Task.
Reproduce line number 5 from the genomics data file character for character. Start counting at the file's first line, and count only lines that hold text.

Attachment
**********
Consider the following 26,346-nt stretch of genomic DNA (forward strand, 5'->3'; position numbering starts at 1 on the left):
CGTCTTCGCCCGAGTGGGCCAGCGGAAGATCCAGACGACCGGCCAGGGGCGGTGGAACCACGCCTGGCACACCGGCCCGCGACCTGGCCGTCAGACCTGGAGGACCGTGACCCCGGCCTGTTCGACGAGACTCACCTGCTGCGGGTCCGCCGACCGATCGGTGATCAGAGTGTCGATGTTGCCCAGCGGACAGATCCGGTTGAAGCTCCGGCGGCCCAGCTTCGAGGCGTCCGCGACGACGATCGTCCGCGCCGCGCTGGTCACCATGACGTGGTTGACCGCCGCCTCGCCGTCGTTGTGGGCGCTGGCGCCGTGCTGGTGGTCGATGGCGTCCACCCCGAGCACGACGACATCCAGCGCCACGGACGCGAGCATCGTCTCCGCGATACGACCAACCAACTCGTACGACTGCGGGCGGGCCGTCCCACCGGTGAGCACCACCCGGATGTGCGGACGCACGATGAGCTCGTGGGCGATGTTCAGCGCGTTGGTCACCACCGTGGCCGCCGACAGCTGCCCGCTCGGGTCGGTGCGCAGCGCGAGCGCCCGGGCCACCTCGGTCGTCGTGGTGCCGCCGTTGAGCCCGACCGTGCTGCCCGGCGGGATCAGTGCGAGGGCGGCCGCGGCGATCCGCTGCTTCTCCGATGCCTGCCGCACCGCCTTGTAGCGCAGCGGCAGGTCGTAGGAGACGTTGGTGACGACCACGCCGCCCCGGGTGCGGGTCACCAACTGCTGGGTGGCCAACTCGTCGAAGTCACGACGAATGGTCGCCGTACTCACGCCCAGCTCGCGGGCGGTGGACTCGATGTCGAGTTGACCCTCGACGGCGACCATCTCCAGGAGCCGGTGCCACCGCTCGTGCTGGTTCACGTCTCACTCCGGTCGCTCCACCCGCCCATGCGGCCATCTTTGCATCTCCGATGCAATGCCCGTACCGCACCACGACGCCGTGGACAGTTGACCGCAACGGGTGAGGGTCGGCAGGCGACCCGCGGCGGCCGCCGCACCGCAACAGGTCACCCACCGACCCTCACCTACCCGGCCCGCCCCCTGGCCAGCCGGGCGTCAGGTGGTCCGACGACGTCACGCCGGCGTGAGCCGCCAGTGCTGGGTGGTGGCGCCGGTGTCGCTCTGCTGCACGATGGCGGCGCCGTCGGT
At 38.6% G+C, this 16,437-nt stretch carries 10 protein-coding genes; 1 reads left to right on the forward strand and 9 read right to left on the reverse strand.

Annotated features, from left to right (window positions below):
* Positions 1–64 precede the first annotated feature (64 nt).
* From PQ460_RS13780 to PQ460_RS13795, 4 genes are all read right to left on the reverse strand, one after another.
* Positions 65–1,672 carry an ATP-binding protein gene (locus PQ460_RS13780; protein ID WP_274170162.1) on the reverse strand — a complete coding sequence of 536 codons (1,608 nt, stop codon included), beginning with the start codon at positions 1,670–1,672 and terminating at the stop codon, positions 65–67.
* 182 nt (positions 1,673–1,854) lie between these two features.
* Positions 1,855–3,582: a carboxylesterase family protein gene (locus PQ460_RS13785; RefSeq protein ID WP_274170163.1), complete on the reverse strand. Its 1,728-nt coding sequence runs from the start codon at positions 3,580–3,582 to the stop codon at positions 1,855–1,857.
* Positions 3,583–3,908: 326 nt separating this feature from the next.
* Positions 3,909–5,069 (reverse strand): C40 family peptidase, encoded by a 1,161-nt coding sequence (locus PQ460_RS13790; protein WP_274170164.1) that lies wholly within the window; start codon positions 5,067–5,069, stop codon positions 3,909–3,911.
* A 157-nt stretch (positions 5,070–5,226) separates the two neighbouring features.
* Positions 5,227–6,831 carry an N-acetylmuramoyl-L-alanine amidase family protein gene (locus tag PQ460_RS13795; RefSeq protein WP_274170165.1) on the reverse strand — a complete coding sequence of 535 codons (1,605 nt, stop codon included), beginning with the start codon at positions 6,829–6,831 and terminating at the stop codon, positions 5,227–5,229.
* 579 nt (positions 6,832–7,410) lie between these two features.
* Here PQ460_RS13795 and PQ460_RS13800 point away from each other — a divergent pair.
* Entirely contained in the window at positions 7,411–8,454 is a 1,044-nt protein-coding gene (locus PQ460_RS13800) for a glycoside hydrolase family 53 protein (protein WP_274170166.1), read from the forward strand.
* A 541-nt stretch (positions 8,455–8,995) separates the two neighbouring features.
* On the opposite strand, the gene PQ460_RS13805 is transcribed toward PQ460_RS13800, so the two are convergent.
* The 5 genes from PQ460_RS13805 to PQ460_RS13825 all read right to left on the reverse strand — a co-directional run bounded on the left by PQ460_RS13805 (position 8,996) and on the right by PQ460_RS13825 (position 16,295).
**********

* Positions 1–64 precede the first annotated feature (64 nt).